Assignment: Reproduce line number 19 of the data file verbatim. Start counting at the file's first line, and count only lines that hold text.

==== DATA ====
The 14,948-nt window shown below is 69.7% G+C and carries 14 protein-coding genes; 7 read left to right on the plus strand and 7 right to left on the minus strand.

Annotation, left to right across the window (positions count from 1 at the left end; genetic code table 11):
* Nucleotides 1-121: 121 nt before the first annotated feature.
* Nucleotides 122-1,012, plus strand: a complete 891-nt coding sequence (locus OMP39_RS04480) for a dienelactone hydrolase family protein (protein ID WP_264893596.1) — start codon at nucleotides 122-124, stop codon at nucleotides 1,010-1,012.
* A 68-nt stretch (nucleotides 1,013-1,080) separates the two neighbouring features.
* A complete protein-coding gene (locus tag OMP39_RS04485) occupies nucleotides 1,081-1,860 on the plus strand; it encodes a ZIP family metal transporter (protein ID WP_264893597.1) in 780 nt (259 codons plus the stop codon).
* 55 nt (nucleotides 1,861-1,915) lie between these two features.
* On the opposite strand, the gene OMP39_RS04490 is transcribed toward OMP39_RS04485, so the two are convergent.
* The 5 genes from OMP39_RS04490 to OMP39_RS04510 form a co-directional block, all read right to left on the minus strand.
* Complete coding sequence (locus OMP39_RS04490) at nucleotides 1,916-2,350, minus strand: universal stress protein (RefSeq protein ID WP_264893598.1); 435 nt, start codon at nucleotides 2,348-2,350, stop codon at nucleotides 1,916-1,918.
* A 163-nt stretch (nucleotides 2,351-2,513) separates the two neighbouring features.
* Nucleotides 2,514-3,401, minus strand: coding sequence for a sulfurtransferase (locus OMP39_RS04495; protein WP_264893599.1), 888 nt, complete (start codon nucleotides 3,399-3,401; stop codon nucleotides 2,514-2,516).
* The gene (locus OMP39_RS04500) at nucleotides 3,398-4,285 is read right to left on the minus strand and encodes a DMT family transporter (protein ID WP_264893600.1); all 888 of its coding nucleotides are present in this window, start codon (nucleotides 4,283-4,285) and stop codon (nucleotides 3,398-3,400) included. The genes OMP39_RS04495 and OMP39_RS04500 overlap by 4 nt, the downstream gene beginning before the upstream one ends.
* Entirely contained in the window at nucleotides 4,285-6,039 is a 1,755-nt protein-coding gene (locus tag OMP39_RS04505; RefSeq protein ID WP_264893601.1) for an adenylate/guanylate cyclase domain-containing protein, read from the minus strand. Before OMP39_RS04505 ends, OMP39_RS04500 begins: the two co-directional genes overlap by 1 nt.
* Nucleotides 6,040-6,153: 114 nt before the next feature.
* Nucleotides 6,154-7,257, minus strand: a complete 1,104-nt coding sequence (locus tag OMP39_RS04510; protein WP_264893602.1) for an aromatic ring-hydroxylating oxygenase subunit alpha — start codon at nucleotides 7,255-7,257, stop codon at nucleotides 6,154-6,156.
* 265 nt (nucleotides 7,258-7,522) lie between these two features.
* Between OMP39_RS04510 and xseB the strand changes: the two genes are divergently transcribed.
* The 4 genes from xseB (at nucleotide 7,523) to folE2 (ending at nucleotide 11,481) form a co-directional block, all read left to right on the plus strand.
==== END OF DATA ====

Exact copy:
* The 4 genes from xseB (at nucleotide 7,523) to folE2 (ending at nucleotide 11,481) form a co-directional block, all read left to right on the plus strand.